First, the latest TTM Consulting Newsletter, Sports And Leadership Lessons, is published.

In a few weeks I'll be doing a teleseminar for his company on a diversity topic; when the publicity for it goes out I'll talk more about it here. Right now, I'm working on the outline for the presentation, and it's going along okay. Once the outline is completed, I'll then have to create a powerpoint presentation for it, then send it to the company, which will send it out on the day of the presentation so the listeners can follow along.

I tend to work with outlines because they help me stay focus and on track. When I wrote my book Embrace The Lead, I wrote a full outline for it up front, which turned out to be a good thing since it took me about six months to complete. Full outline doesn't mean I wrote everything underneath the outline; I just highlighted points that I felt were crucial, so that I could talk about them later on.

One of the things you hope to do as a professional presenter is to be able to give the presentation you were hired for. It's not always that easy because sometimes the people booking you haven't given you the proper information for the presentation. A couple of years ago I gave a presentation in Virginia that I was told was to be geared towards a specific audience, and once I got there I realized that the people who showed up were of a different skill set, and thus my presentation wasn't going to benefit them as much. To me, that made the presentation somewhat flat, and the reviews after the fact weren't all that great. Oh, they liked me and felt I was a good presenter, but they also felt I didn't give them what they'd come for, which was disappointing to me.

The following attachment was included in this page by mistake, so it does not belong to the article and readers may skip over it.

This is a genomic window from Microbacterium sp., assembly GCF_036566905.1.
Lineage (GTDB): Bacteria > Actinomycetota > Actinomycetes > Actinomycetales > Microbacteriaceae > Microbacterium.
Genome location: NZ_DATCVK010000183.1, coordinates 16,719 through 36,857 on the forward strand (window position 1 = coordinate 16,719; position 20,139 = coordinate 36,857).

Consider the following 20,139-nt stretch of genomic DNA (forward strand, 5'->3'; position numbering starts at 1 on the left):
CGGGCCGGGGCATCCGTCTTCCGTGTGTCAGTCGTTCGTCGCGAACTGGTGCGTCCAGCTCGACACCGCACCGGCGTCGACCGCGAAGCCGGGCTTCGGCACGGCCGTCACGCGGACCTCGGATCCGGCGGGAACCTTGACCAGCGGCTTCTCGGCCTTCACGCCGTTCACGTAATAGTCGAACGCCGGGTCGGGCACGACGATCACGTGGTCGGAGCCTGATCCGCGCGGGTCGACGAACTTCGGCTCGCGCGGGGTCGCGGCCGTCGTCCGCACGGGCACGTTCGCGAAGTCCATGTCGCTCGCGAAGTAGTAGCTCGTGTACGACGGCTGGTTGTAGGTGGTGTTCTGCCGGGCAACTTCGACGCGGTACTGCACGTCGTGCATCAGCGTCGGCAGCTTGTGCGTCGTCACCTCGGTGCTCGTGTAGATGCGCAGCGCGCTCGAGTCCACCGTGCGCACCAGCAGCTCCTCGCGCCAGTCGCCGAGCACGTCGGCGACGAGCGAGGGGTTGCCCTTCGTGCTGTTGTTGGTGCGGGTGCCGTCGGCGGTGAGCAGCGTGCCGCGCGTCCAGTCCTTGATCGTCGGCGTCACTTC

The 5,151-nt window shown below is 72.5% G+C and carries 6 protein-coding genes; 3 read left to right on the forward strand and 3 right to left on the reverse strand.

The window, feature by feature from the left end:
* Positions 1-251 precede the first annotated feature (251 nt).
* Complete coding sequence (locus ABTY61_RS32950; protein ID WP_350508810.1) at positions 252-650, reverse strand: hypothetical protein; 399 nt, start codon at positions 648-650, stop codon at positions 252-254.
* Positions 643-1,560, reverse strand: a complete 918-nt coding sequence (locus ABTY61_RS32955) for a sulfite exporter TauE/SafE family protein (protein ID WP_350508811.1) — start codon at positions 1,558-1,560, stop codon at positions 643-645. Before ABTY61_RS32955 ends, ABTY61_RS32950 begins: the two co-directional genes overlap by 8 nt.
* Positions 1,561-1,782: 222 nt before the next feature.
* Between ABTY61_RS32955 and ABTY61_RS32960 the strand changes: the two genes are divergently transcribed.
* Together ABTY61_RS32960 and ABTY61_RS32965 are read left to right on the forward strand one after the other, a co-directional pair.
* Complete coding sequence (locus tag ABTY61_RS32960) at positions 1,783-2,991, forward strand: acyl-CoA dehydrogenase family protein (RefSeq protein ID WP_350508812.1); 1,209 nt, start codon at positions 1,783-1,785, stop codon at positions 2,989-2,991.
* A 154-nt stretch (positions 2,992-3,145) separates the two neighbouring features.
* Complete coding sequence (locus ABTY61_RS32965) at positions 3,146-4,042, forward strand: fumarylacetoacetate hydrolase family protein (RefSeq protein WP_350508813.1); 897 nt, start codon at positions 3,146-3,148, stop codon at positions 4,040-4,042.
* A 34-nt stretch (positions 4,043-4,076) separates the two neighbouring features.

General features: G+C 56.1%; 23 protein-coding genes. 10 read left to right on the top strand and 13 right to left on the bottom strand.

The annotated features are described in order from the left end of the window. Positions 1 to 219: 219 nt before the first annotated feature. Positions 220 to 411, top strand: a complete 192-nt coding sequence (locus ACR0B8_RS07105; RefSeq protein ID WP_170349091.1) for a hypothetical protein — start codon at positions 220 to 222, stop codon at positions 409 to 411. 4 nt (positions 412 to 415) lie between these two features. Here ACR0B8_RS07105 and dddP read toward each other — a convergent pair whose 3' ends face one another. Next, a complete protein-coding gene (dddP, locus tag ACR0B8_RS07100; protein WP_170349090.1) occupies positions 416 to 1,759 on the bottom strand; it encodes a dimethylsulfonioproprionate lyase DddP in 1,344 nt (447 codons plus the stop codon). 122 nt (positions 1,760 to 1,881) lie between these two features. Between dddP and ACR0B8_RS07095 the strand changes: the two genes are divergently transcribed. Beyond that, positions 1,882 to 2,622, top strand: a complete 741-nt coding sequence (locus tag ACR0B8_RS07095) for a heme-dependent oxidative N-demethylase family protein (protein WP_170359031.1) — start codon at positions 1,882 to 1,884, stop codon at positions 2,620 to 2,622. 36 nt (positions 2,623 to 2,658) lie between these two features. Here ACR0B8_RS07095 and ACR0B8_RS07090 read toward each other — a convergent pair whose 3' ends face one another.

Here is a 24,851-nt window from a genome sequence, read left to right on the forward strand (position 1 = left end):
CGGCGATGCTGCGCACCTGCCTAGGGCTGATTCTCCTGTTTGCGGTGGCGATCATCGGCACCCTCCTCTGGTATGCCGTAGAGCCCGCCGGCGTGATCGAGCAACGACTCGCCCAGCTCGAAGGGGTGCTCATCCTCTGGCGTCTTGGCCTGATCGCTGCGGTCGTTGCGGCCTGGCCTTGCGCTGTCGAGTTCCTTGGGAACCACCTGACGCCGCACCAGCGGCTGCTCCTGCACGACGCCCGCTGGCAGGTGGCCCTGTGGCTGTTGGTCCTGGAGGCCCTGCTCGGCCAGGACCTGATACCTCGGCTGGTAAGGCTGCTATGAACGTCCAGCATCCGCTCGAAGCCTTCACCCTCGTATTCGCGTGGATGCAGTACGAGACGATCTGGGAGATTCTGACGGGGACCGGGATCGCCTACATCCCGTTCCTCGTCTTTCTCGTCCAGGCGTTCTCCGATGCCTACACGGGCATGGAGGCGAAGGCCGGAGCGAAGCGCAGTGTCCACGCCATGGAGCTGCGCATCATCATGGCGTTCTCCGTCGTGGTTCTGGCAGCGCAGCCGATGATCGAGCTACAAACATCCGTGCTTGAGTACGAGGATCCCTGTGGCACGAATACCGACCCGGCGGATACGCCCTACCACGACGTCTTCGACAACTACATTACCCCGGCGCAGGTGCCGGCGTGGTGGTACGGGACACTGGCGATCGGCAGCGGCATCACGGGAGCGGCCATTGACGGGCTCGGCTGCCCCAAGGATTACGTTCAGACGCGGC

One always hopes to learn from previous mistakes, so this time around I've asked more questions as to the audience expected to listen in. Still, when all is said and done, a presenter pretty much has to create a presentation that they feel is the best they can give based on who they believe will be listening, and deliver is with as much quality as one can. In business, no matter what, quality counts most, even if the audience is totally familiar with what you're giving them. If you can always deliver quality, they'll forgive you for not giving them exactly what they wanted. After all, no one except one person is Kreskin; if you're not sure who he is, look it up.

Always deliver quality, no matter what it is you do; you'll always be able to look back upon yourself with pride if you do.